Opinion: More of you are helping us reimagine California after the pandemic. Keep the suggestions coming

Southbound lanes of the 110 Freeway heading into downtown Los Angeles are empty in the early days of the COVID-19 pandemic.
(Mark J. Terrill / Associated Press)

Last week, we published an update of the Opinion section’s “Reimagine California” project — in which we are asking readers to help guide our thinking on what California ought to look like after the COVID-19 pandemic — noting that more than 3,700 of you have sent us responses. We asked for more readers participation in the project; a few dozen of you obliged.

Your suggestions include, on one end, the granular, ground-level changes readers want to see — everything from increasing controlled burns in wilfire-prone areas to using germ-resistant grocery bags — and on the other, reforming entire segments of society such as healthcare and education. Sprinkled among those were calls for racial justice and, yes, partisan digs.

Similar to the 3,700 responses that had already come in, the latest suggestions betray an abiding desire for reform among our readers, and the pandemic has helped clarify exactly what those changes might be. Here’s a sampling of those responses — and as always, please write us with your ideas.


Bill Higbee of Long Beach was among the readers suggesting street-level changes:

I can think of a couple ways to improve, if not totally reimagine, California.

Plant lots of trees along our streets, especially drought-tolerant and flowering trees. It would improve air quality and beautify our cities.

Paint our bare concrete walls with murals, especially along our freeways. Art lovers would flock to California to enjoy the works of art, and we who live here could enjoy them too.

Remove car lanes on streets and install protected bike lanes. When people feel safe riding bikes instead of driving cars, we will all be fitter and healthier, breathe cleaner air and reduce climate change.

These ideas do not radically reimagine California, but every little bit helps. And I think they are very doable.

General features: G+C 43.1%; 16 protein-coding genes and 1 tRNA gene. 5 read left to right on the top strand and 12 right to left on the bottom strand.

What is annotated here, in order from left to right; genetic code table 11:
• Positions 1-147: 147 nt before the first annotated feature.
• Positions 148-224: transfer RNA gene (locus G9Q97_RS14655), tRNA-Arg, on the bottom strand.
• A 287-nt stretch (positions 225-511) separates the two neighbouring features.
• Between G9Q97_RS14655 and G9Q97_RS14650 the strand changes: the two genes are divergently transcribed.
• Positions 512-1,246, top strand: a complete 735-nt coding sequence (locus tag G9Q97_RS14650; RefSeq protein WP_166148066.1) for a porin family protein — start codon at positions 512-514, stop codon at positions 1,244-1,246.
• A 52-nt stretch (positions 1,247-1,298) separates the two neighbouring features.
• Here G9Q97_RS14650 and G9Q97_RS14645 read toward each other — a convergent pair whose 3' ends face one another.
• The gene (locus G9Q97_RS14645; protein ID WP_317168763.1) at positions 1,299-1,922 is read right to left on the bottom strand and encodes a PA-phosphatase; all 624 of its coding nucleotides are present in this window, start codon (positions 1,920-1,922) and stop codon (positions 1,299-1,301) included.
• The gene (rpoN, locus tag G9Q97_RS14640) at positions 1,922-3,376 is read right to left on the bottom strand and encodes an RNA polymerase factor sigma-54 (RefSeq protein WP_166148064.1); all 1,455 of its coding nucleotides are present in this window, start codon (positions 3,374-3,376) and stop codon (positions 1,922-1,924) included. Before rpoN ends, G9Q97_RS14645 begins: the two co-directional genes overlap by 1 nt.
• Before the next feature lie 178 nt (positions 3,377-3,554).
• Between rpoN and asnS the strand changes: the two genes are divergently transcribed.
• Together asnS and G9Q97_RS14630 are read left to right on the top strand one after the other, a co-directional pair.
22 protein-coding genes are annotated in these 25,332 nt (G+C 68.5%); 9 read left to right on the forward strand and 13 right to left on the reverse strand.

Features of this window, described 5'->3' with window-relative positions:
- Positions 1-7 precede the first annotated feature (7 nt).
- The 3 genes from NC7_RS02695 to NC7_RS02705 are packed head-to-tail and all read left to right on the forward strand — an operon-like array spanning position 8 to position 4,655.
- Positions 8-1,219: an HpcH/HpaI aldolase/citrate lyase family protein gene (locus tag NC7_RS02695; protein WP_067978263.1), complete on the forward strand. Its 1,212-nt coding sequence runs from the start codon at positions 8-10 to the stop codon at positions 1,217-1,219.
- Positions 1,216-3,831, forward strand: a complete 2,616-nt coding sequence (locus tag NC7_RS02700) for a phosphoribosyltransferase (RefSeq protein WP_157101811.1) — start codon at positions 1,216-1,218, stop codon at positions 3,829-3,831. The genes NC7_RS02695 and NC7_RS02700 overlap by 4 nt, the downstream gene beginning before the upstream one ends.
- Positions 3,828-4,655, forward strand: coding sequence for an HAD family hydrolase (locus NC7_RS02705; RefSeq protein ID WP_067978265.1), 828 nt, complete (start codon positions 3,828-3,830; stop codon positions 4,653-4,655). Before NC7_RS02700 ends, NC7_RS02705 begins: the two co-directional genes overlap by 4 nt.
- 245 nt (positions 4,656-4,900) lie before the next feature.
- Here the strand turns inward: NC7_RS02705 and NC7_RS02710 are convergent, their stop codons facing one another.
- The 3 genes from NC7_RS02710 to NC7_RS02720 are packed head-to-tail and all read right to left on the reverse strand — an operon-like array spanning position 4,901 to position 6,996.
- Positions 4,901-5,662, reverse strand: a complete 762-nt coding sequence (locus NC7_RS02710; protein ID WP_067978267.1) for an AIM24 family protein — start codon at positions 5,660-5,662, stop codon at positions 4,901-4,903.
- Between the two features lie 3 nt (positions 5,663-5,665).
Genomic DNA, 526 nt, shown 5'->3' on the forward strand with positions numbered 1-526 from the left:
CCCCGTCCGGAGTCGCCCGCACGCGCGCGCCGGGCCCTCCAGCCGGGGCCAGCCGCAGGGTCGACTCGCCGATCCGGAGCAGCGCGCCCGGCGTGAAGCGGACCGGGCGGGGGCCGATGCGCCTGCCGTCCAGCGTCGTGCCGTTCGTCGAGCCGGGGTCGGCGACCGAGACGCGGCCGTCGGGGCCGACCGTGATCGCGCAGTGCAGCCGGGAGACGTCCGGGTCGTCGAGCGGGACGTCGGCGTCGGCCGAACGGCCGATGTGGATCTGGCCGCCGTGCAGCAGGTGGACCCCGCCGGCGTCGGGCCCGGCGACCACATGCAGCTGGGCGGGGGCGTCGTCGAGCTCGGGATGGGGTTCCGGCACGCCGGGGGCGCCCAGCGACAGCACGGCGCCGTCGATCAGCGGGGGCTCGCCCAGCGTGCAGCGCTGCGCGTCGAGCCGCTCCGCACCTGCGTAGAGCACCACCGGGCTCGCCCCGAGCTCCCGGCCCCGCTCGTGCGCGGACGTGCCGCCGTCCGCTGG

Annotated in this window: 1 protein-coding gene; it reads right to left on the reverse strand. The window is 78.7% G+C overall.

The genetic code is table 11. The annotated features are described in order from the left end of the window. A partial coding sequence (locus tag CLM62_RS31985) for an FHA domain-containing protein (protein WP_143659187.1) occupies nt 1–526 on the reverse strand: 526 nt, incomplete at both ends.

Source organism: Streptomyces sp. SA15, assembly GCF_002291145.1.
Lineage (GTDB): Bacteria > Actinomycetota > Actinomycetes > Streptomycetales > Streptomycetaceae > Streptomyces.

Carmen R. Gonzalez of Glendale foresees temporary changes becoming permanent:

You have sent out a strange call to action about a post-pandemic era, when we are nowhere close to escaping this scenario. Even if we develop a COVID-19 vaccine, we are not out of the woods for future pandemics.


Given the radical changes we have experienced so far, I foresee a greater accommodation for government-sponsored child care designed to be smaller with social distancing in mind. I also see greater integration of government sites and buildings to support education, as L.A. County is already contemplating (for example, shared use of parks and libraries).

I can now imagine remote access for cultural events, which was temporary, becoming a mainstay. Virtual museum tours and online speaking events will continue well into the future. I hope telecommuting is permanently embraced by employers.

Whatever the future holds, I’ll be reading the L.A. Times for the latest.

Cheryl Clark of Long Beach was one of many readers to call for strengthening the government safety net:

If we’ve learned anything from the pandemic, it’s that we must provide healthcare to everyone. Nobody should worry about paying for a doctor or medicine.

And, as European countries do, we should make sure that the unemployed are able to eat and pay rent. We need a dole, I guess. So few are at the top, and they’re getting big bucks from our government while the unemployed are desperate for rent and food money.

Increased taxes paid by the rich people will provide enough to ensure that the unemployed and disabled can live peacefully.

Anthony Edwards of Sydney, Australia, offers a bleak assessment from afar:


California is — well, was — an international tourist destination. Disneyland, the redwoods in the north, the San Francisco Bay, San Diego — all are places I want to visit again, but not until COVID-19 is dead, gun violence and mass shootings are down, and President Trump is history.

It’s up to you how you cut it, but until you show more care and love for your fellow American, we’re not into you. At all.

I hope to visit you and my American friends again soon.